To investigate the effect of harvest time associated with P and S fertilization on yield and quality of forage sorghum (Sorghum bicolor (L.) Moench), grown as a rainfed crop in Pakistan, a field study was carried in summer 2009. Three levels of phosphorus (0, 30 and 60 kg P2O5 ha-1), in combination with three levels of sulphur (0, 20 and 40 kg SO4 ha-1), in combination with three harvest times (35, 45 and 55 days after emergence; DAE), were tested in a factorial randomized block design. At each harvest, morphological, functional, yield and quality traits were assessed on plant samples. Extending the growing season from DAE 35 to 55 enhanced almost all the traits and greatly benefited dry biomass yield (ca. +100%). The longer growth also determined a higher efficiency in the accumulation of dry biomass per unit time and land surface (crop growth rate ca. +30%), as well as per unit time and leaf surface (net assimilation rate ca. +100%). Quality traits also improved when plants were harvested at a more advanced maturity: leaf hydrocyanic acid content, a toxic component to livestock, decreased by ca. 30%; stalk soluble-solid content, an indicator of forage juiciness and palatability, increased by ca. 50%. On concluding, the combined effects of harvest delay, P and S fertilization on sorghum are deemed able to significantly increase forage production in warm, relatively dry areas of the world.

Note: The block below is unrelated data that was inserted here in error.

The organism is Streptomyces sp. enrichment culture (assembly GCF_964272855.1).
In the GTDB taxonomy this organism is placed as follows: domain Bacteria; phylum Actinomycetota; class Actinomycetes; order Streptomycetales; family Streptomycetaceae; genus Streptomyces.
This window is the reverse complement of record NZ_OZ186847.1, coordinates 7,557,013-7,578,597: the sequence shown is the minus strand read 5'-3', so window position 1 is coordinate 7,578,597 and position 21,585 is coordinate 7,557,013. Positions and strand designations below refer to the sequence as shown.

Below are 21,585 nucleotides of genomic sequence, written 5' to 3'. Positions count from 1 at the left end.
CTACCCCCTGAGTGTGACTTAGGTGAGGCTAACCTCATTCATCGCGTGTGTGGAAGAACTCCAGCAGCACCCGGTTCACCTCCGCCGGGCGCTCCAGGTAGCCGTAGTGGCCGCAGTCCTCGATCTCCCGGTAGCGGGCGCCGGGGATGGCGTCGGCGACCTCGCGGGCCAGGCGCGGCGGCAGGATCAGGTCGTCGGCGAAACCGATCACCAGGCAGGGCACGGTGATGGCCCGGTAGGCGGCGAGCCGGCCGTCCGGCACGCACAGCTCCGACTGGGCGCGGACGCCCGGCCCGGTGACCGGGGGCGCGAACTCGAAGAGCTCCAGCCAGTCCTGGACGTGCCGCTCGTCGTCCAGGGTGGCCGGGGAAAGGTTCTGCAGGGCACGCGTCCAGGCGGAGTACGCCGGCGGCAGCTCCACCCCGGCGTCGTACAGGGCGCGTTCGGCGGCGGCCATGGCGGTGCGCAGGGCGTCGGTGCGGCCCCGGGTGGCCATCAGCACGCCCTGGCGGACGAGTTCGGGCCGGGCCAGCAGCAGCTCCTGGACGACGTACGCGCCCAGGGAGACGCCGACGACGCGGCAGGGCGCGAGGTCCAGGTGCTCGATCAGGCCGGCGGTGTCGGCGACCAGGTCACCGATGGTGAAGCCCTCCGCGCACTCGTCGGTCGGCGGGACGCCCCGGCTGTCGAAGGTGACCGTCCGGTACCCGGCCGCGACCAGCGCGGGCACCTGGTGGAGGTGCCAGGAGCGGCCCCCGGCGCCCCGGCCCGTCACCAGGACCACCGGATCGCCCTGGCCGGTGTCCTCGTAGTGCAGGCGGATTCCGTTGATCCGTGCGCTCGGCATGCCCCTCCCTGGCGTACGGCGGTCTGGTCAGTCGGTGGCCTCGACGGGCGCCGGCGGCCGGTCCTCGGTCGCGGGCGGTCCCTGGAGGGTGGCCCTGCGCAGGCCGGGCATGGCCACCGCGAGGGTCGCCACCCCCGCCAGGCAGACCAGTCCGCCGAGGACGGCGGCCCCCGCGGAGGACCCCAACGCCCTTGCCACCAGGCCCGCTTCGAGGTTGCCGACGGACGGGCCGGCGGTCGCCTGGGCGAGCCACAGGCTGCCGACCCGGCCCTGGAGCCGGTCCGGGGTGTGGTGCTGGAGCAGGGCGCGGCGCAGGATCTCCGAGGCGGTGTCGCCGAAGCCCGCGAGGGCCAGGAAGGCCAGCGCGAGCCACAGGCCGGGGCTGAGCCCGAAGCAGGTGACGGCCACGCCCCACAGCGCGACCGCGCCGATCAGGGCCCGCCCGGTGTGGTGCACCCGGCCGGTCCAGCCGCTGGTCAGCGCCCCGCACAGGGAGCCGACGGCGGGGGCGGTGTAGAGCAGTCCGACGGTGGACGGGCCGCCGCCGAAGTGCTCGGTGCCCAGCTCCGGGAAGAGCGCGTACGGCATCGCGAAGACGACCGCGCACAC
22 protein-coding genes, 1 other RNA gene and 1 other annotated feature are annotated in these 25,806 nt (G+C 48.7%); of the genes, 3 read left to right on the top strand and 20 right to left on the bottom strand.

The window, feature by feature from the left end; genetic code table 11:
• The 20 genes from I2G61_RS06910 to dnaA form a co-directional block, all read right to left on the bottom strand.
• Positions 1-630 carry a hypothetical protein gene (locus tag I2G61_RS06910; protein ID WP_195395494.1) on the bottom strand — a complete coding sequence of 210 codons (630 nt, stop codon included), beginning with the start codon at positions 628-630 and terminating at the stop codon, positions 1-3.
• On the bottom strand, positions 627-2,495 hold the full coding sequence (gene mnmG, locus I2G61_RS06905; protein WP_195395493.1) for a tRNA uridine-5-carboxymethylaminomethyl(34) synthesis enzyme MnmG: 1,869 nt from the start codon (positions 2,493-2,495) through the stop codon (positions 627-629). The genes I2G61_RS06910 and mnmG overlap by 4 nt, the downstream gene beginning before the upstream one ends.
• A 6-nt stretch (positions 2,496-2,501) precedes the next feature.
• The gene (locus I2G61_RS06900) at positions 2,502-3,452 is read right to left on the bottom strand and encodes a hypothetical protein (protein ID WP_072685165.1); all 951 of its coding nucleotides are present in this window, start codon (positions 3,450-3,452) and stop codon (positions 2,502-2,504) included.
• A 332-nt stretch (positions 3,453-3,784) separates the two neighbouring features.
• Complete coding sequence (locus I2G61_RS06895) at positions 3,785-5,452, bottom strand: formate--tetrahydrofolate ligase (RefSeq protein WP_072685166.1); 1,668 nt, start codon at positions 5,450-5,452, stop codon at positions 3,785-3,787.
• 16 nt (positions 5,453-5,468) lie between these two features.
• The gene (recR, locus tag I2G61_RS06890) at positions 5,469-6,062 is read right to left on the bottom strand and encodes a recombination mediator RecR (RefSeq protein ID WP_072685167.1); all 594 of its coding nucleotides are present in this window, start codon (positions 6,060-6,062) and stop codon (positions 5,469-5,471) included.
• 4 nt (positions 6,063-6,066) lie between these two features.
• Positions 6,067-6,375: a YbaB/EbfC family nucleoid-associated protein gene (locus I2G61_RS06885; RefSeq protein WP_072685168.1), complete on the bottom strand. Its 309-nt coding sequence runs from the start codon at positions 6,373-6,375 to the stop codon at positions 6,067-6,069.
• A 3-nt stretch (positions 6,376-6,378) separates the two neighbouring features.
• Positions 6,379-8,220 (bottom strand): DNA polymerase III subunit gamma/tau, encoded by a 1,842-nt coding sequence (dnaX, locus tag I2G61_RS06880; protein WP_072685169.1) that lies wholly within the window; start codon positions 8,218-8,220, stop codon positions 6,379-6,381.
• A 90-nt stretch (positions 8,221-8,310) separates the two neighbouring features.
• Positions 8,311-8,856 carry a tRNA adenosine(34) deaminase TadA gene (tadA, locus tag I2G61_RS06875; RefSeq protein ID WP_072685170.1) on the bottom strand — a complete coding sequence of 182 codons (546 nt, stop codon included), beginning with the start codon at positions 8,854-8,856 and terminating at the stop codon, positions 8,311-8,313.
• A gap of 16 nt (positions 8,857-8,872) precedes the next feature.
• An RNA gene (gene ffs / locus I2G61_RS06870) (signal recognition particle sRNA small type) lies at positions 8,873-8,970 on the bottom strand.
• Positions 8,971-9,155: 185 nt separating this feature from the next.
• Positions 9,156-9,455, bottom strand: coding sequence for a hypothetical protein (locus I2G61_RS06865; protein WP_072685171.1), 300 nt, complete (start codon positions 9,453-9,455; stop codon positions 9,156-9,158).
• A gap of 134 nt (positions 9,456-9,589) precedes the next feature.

Key words: Forage sorghum, phosphorus, sulphur, harvest time, crop growth rate (CGR), net assimilation rate (NAR), hydrocyanic acid (HCN).
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